30 Years of LSU Football Recruiting
A look back at LSU Football Recruiting: The Tiger Rag Years - 1979-2008
Can imagine what recruiting must have been like in years past?
Not like 10 years ago, or maybe even 20 years ago; but way back say 30, 40 or even 50 years ago.
Major college football coaches would come to a player’s home, talk with the parents, the athlete, they’d sign a scholarship and that would be it. There wasn’t any spectacular official visit to the school filled with pretty girls and rich foods. There was no intricate scouting process complete with fancy video edited highlights tapes.
There weren’t any recruiting services, websites, chat rooms, message boards or anyone following the progress of a commitment or a list of favorite schools. Fans knew as little about the incoming players as the players knew about the far away school they were about to attend.
Back in the days of Billy Cannon and the Chinese Bandits, there weren’t even limitations on the number of players you could sign. Coach Paul Dietzel was allowed to ink as many players to scholarships as he wanted. Once they arrived, no matter how talented the athlete, he had to play one season of freshman football before he was promoted to the varsity team.
As years passed, things changed.
There were rules and regulations applied to the recruitment of athletes. More money and time was allocated by universities into the recruiting process pertaining to both on campus visits as well as off campus scouting trips.
Sam Nader has been part of the LSU staff since 1977. Hired by Coach Charles McClendon, Nader originally was a position coach but it wasn’t long before he was handed the duties of overseeing recruiting. Thirty-two years later, Nader is still facilitating LSU’s recruiting exploits as the oldest tenured coach on the Baton Rouge campus.
Tiger Rag got the chance to sit down with Nader last summer as he detailed how recruiting has evolved over three decades. You’d be shocked at how primitive things were back in those days and how far it has come to the present day.
Also, as we continue our celebration of Tiger Rag’s 30th anniversary, we look back at the last 30 classes of recruits reeled in by the LSU Tigers.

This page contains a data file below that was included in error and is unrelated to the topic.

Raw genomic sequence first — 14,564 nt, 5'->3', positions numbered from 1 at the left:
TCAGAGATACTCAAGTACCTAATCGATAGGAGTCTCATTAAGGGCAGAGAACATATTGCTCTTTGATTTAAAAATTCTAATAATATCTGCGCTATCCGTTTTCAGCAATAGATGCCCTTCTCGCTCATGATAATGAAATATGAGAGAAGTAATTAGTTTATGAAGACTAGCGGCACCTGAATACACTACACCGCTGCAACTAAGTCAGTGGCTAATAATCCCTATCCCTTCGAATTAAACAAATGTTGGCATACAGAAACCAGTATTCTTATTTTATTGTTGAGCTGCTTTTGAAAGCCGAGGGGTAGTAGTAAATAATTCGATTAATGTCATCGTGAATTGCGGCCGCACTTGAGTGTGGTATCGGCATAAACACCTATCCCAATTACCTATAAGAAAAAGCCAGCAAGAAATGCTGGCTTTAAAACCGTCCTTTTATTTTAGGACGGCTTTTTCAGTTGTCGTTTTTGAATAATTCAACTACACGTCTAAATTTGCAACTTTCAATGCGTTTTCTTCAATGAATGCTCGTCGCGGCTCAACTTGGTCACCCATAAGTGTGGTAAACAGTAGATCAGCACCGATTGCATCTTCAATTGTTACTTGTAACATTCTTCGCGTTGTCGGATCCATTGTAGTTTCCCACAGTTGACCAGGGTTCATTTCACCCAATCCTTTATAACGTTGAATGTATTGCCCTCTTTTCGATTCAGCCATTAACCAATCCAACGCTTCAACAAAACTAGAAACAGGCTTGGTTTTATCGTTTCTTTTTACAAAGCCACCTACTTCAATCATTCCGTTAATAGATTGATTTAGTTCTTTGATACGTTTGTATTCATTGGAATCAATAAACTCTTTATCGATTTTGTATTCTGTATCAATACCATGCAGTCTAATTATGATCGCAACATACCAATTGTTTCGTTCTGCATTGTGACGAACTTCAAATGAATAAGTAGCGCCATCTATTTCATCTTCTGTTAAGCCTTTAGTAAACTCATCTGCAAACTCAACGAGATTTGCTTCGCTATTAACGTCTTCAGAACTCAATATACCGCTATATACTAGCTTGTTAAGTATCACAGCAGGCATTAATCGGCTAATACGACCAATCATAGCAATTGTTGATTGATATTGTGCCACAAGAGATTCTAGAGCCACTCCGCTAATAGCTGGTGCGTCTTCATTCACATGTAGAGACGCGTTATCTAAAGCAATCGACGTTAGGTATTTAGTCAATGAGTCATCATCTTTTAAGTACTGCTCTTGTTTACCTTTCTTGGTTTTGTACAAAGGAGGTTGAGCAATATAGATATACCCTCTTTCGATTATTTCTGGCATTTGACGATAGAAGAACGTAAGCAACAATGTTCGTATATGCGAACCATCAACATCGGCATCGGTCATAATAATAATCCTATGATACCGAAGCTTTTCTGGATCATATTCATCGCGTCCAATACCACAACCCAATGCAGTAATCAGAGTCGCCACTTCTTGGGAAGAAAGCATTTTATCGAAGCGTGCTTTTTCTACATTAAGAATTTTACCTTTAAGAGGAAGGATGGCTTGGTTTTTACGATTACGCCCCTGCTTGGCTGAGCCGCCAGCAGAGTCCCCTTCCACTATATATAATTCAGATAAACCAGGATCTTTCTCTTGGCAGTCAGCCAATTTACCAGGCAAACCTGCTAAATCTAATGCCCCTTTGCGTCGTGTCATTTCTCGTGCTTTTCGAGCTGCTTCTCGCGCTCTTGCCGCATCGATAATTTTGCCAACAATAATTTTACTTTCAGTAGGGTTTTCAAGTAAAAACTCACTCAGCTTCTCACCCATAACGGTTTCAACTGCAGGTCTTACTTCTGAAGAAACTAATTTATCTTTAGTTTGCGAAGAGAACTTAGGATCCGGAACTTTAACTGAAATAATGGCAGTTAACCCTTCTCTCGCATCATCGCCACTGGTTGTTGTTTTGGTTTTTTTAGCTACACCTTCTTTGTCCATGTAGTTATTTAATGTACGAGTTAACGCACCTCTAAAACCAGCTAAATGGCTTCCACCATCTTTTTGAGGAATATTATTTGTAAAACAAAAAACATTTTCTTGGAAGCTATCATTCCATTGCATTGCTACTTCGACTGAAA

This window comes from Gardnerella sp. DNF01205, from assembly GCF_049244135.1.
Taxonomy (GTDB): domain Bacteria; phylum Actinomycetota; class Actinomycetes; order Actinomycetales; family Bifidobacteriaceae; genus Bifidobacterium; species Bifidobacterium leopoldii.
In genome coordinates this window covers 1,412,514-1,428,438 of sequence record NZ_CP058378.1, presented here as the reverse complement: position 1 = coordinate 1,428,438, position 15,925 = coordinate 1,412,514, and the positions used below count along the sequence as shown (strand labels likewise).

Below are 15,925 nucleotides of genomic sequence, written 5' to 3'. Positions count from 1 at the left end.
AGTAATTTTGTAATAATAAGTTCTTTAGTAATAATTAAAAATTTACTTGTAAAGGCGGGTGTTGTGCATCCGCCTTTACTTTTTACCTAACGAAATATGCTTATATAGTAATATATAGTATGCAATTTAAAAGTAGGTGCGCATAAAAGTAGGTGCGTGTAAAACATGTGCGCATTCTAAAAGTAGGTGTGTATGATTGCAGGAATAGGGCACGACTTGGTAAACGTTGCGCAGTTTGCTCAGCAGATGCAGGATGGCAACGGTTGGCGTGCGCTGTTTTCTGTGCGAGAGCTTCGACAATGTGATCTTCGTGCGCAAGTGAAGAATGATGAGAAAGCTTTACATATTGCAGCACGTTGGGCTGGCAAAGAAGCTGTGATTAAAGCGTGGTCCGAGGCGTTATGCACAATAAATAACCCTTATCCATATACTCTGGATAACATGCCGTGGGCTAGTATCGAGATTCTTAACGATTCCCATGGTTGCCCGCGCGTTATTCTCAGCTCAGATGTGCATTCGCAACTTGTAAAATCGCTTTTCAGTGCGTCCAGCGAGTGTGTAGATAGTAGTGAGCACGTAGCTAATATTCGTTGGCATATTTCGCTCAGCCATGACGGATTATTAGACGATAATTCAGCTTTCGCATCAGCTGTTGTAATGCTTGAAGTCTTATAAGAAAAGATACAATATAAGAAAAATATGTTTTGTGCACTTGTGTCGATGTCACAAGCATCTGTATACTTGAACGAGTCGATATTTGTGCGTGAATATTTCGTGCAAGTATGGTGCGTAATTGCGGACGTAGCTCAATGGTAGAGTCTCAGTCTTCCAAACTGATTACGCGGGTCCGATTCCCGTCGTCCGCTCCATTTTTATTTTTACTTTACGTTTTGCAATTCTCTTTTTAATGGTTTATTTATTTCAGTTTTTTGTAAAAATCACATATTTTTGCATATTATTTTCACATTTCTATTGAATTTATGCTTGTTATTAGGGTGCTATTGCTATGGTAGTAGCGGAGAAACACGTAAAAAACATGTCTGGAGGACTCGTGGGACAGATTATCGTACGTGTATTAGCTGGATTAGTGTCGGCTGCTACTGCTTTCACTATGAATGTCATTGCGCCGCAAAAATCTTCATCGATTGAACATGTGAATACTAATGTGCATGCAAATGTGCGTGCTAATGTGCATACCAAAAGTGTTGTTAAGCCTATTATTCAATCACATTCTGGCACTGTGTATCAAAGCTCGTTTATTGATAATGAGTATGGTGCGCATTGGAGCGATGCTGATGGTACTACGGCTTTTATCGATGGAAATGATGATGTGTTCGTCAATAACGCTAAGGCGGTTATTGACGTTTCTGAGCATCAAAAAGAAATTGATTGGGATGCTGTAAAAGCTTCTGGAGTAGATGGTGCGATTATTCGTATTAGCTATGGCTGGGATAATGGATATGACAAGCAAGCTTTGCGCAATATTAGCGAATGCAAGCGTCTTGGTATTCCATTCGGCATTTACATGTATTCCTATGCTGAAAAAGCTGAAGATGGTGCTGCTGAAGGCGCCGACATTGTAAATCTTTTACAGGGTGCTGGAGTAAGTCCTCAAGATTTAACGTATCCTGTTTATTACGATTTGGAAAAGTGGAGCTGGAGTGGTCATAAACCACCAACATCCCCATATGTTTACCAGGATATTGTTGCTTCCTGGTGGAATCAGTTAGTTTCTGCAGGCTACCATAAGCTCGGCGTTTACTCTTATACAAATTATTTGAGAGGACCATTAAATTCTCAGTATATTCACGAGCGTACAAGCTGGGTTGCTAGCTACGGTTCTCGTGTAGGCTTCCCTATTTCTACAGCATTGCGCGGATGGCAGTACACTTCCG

Here we look back at some of the great moments in LSU Football Recruiting over the past three decades:
1979 – It would be Charles McClendon’s last signing class. McClendon faced the notion of recruiting players he would not be around to coach. Following the 1978 season, McClendon was told 1979 – his 17th season – would be his last year as head coach at LSU. Among his last class of recruits, Franklin, La. native Leonard Marshall, who led the SEC in sacks as a junior and senior and went on to star for the Washington Redskins in the Super Bowl.
1980 – It was a difficult time at LSU. Coach Jerry Stoval was hastily named the Tigers new head coach just days after McClendon’s replacement – Bo Rein – was killed in a bizarre plane crash on Jan. 10, 1980, roughly a month prior to signing day. Stovall inherited many of Rein and McClendon’s recruits.
1981 – In what was Stovall’s first true recruiting class, Stovall reeled in a pair of LSU’s all-time greats. Among the Class of 1981 were future Tiger All-Americans Eric Martin and Lance Smith.
1983 – All-American Michael Brooks signed his letter intent as a part of the Class of 1983. All-SEC linebacker Toby Caston was a member of this class as was future NFL quarterback Stan Humphries. Humphries, a standout at Shreveport’s Woodlawn High School, eventually transferred to Northeast Louisiana where he led the Indians to a I-AA national title.
1984 – New coach Bill Arnsparger pulled off one of the biggest coups in LSU recruiting history. On one afternoon in December, Arnsparger reeled in Nacho Albergamo and Eric Andolsek, both of whom went on to become two of LSU’s greatest offensive stars of all time.
1985 – LSU’s all-time leading passer Tommy Hodson signed with the Tigers out of Mathews, La.
1986 – A year later, the second half of LSU’s “Earthquake” combo signed with the Tigers. Running back Eddie Fuller came to LSU from Leesville.
1989 – Although he would play on some of LSU’s worst teams ever, Leesville center Kevin Mawae signed with the Tigers as a member of the Class of 1989. Mawae went on to become one of LSU’s greatest contributions to the NFL.
1992 – It was a class dotted with future NFL players and the group of athletes that would “Bring Back the Magic” in 1995, but Coach Curley Hallman would be long gone. Ben Bordelon, James Gillyard, Jamie Howard, Sheddrick Wilson, David LaFleur and Gabe Northern all inked scholarships in 1992.
1993 – Faced with reeling in a class fresh off the worst record in school history (2-9 in 1992), Hallman still managed to lure LSU standouts Chris Cummings, Eddie Kennison, Chad Kessler, Kenny Mixon, Adam Perry, Allen Stansberry, Denard Walker and Chuck Wiley.